Former Proud Boys chairman Enrique Tarrio jailed for 22 years for US Capitol riot

ITV News Correspondent Robert Moore has the latest as former Proud Boys leader Enrique Tarrio is sentenced to 22 years in prison for orchestrating his far-right extremist group’s attack on the US Capitol on January 6

Former Proud Boys national chairman Enrique Tarrio has been jailed for 22 years for plotting the 2021 attack on the US Capitol.

The sentence is by far the longest one given to anyone linked with the attack on January 6 2021.

Tarrio ultimately failed in his bid to stop the transfer of presidential power after Donald Trump lost the 2020 election.

He was the final Proud Boys leader convicted of seditious conspiracy in the attack to be sentenced.

Three other Proud Boys have been found guilty of sedition charges and were sentenced last week to prison terms ranging from 15 to 18 years.

The US Justice Department described Tarrio as the ringleader of a plot to overturn the election victory by Joe Biden despite not being in Washington on January 6.

He had been arrested two days earlier in a separate case - but prosecutors say he helped put in motion and encourage the violence.

Tarrio, who has been jailed since his arrest in March 2022, appeared in court in an orange jail uniform.

"Tarrio has repeatedly and publicly indicated that he has no regrets about what he helped make happen on January 6," prosecutors wrote in court documents.

Ethan Nordean, who prosecutors said was the Proud Boys' leader on the ground on the day of the attack, was sentenced to 18 years in prison, previously tying the record for the longest sentence in the attack.

Rioters loyal to Donald Trump rally at the US Capitol on January 6 2021. Credit: AP

Oath Keepers founder Stewart Rhodes, who was found guilty of seditious conspiracy in a separate case, was sentenced in May to 18 years in prison.

Prosecutors, who had sought 25 years for Rhodes, are appealing his sentence and the punishments of other members of his antigovernment militia group.

Lawyers for the Proud Boys deny that there was any plot to attack the Capitol or stop the transfer of presidential power.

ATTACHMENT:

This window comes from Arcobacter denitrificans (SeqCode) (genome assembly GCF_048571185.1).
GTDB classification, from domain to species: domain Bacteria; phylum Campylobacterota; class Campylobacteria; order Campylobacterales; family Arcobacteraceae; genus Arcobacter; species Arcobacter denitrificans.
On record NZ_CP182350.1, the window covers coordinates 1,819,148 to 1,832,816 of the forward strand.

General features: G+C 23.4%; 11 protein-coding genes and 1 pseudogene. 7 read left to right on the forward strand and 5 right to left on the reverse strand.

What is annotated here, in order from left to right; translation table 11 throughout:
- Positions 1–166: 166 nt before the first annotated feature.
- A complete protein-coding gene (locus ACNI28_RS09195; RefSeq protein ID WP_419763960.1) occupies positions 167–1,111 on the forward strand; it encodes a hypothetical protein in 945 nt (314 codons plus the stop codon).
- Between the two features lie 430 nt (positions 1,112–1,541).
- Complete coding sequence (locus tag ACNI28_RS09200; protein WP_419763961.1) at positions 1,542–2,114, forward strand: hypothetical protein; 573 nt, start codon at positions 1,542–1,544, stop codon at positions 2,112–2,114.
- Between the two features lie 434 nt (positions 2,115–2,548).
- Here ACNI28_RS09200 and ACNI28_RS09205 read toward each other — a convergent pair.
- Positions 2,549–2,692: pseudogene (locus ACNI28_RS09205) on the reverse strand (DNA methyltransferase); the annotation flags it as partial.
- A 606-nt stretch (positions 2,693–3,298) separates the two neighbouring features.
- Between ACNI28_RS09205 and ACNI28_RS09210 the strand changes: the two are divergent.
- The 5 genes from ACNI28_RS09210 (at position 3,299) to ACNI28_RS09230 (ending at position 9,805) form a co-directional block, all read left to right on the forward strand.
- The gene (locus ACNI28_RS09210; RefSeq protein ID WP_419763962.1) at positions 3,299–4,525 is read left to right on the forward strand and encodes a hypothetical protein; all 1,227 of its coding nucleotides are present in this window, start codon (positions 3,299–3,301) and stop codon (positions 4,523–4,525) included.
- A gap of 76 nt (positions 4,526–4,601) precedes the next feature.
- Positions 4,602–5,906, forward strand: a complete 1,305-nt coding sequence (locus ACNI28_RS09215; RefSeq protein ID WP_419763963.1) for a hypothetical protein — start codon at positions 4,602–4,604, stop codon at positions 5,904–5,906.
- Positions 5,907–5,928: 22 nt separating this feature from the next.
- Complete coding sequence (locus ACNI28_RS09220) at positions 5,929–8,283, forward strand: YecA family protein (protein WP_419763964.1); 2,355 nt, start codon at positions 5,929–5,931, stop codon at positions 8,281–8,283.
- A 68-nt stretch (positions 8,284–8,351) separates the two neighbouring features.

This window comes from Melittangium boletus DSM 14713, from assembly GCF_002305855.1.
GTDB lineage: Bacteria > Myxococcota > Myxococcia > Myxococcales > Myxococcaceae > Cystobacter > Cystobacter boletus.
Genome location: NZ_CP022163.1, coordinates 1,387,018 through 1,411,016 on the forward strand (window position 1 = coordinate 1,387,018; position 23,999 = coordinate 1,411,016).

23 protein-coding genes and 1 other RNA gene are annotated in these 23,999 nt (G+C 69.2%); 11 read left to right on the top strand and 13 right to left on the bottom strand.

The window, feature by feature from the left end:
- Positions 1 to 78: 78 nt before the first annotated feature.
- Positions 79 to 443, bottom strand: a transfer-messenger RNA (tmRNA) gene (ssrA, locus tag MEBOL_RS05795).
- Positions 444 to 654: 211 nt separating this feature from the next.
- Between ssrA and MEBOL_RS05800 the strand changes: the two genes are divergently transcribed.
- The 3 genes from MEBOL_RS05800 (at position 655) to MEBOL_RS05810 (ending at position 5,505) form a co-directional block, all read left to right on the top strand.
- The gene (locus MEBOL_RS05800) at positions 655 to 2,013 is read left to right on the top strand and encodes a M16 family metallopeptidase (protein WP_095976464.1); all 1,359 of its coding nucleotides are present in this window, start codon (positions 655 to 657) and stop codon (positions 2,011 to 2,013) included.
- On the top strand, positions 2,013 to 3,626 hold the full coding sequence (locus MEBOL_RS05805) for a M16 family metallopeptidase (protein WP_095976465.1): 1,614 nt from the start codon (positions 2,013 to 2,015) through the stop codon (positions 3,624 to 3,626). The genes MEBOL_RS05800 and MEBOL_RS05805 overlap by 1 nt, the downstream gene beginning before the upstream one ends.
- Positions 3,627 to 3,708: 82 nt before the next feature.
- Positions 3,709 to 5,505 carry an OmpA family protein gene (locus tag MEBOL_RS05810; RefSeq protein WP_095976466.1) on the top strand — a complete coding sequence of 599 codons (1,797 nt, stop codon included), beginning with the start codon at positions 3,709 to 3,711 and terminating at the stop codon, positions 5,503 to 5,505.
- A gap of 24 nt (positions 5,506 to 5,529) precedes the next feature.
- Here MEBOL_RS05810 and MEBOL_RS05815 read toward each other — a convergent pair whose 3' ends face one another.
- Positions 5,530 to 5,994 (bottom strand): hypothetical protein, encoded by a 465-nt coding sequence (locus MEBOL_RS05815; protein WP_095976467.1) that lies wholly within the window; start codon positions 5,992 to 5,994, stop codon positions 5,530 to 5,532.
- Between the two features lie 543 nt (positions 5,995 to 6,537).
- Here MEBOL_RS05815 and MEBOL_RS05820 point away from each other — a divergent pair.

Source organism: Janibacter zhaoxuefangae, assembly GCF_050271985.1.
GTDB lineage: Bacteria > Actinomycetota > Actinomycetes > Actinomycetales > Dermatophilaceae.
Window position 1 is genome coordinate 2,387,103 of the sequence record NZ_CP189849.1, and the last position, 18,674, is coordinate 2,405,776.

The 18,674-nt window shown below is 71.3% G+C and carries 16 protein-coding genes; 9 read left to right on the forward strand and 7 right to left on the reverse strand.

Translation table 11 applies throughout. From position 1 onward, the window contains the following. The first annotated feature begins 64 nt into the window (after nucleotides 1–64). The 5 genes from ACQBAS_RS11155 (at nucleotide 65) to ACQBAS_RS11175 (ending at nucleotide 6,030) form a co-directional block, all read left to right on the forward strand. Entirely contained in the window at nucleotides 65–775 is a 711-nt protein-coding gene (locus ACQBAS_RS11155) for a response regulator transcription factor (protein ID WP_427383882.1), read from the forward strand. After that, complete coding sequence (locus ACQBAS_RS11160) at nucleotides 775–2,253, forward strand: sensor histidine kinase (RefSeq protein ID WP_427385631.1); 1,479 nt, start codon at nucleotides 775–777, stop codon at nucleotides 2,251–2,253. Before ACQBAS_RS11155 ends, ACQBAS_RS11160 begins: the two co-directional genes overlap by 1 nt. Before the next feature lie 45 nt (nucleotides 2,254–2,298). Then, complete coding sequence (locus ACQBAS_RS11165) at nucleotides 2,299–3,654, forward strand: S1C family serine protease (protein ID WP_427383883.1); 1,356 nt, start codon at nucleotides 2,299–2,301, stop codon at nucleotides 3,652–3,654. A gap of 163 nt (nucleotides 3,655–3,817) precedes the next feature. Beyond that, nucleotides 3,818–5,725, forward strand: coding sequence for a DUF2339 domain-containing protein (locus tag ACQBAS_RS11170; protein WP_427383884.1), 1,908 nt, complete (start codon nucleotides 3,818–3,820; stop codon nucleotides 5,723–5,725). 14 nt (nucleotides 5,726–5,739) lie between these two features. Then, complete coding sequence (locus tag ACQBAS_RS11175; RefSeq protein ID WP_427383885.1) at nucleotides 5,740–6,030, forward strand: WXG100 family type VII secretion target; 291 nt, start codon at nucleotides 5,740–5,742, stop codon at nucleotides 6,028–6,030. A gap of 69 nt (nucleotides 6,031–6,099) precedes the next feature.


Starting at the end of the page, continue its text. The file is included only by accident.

Tarrio's lawyer, Sabino Jauregui, told the judge that his client had no intentions of overthrowing the government, and that the Proud Boys' only plans that day were to protest the election and confront left-wing antifa activists.

Jauregui said: "My client is no terrorist. My client is a misguided patriot."

Watch Robert Moore's report from Washington DC on January 6 in full

Police arrested Tarrio in Washington on January 4, 2021, on charges that he defaced a Black Lives Matter banner, during an earlier rally in the nation's capital, but law enforcement officials later said he was arrested in part over concerns about the potential for unrest during Biden's certification.

On January 6, dozens of Proud Boys leaders, members and associates were among the first rioters to breach the Capitol.

The mob's assault overwhelmed police, forced lawmakers to flee the House and Senate floors, and disrupted the joint session of Congress for certifying the incument president's victory.

The backbone of the government's case was hundreds of messages exchanged by Proud Boys in the days leading up to the Captil attack.

As Proud Boys swarmed the Capitol, Tarrio cheered them on from afar, writing on social media: "Do what must be done."

In a Proud Boys encrypted group chat later that day someone asked what they should do next. Tarrio responded: "Do it again."

He wrote in an Instagram post: "Make no mistake. We did this."

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